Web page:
Yet another portrayal of the author's underlying theme requires one to see how he might have viewed society's opinion of his relationship with Felice. It was off-on. It consisted of a lot of correspondence and few `in the flesh' encounters. Could it be that The Trial mirrors his feeling about how society might have viewed his eventual refusal to lead a normal, married life? Was he ostracised as a result?
If one transgresses, society may condemn one. It might not be immediately apparent that some force is working in the background against you. The evolution of the antipathy may emerge with time and eventually result in the apex of condemnation by the very social world in which one lives. To be Jewish and to jilt someone publicly - might that not evoke feelings of guilt - even a feeling that society condemns one without any visible trial?
But in the end, what is K guilty of? Is he just guilty of digging his heels in against a manipulative, turgid system, designed to visitits hatred and injustice on anyone who chooses to be different or even be born different? He is guilty of underestimating the power of the hierarchy. He is guilty of ignorance of the very system that controls us. He is even guilty of passivity. It results in the eventual judgement where the book ends.

So, the verdict? My verdict?

This is a book that has made me think more than any other I have read since I was a teenager (the first time I read it). Recommend it? Well if you have tolerance for some boring parts and patience to reap the eventual reward of the book, then yes.Not for everyone. It's not an adventure book but as someone who works a as a tiny cog in a big machine it speaks to me as no other book does!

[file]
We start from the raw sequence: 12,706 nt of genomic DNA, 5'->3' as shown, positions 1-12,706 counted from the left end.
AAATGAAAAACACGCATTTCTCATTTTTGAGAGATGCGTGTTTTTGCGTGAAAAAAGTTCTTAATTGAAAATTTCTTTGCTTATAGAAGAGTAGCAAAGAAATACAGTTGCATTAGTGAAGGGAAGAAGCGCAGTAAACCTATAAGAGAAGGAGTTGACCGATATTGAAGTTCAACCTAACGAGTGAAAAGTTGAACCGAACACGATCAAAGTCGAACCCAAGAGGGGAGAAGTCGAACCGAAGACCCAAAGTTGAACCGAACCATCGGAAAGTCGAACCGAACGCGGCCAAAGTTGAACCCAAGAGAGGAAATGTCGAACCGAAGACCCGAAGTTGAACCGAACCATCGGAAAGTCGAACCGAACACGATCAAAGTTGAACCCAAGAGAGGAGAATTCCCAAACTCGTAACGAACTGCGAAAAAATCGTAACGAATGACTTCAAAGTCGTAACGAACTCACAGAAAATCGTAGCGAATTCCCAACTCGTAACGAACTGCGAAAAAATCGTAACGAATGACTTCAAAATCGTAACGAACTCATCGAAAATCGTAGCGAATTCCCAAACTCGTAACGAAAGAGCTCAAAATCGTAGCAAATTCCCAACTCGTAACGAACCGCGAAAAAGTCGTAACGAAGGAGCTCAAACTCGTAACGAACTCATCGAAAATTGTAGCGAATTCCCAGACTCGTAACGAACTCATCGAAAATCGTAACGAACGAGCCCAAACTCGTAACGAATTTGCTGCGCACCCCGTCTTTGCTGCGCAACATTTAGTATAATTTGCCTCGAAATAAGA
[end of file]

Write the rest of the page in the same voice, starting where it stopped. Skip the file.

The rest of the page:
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27 of 30 people found the following review helpful
5.0 out of 5 stars A truly excellent modern classic, 22 Sept. 2003
By 
Mr. D. N. Reece (Birmingham, UK) - See all my reviews
(REAL NAME)   
This review is from: The Trial (Penguin Modern Classics) (Paperback)
The Trial is the story of one man, Josef K. who one morning discovers that he is being placed under arrest, which is the start of his trial, through madness, paranoia and into the unknown, the reader follows the journey of K. along his spiral downwards as his life begins to fall away.
Throughout the book, we are never told exactly what K. is on trial for, and for a good reason too, Kafka was a brilliant writer. K. wakes one morning and is arrested for an unknown crime, but never actually convicted or placed on trial using the real sense of the word, by that I mean Judge and Jury etc. but ordered to report to a court every so often. This ordeal seems to prove impossible and we soon discover that his trip appears ludicrous, and as the book develops, we start to realise that the trial for K. has turned into a hellish nightmare of dead ends and wild characters.
K.’s frustration and paranoia is something, which, Kafka exploits to outstanding effect, in this humorous, satirical tale of one man struggling against matters, which have already been decided.
Kafka's writing style is extremely effortless, which makes reading this book even more enjoyable, you are not tied down to long descriptive passages, but descriptions of places are perfected enough to envisage the atmosphere and the surroundings. I would recommend this book to anyone who has never read any Kafka before, because although slightly more complex than Metamorphosis, it still remains an excellent book, which allows you to appreciate the author to a great degree. It also persuaded me to go out and read more books by Frank Kafka, a truly excellent modern classic.
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17 of 19 people found the following review helpful
4.0 out of 5 stars A Disturbing Novel, 17 Jan. 2006
By A Customer
'The Trial' is not an easy book to read, despite its brevity. It is rough round the edges, patchy in places and often difficult to get through.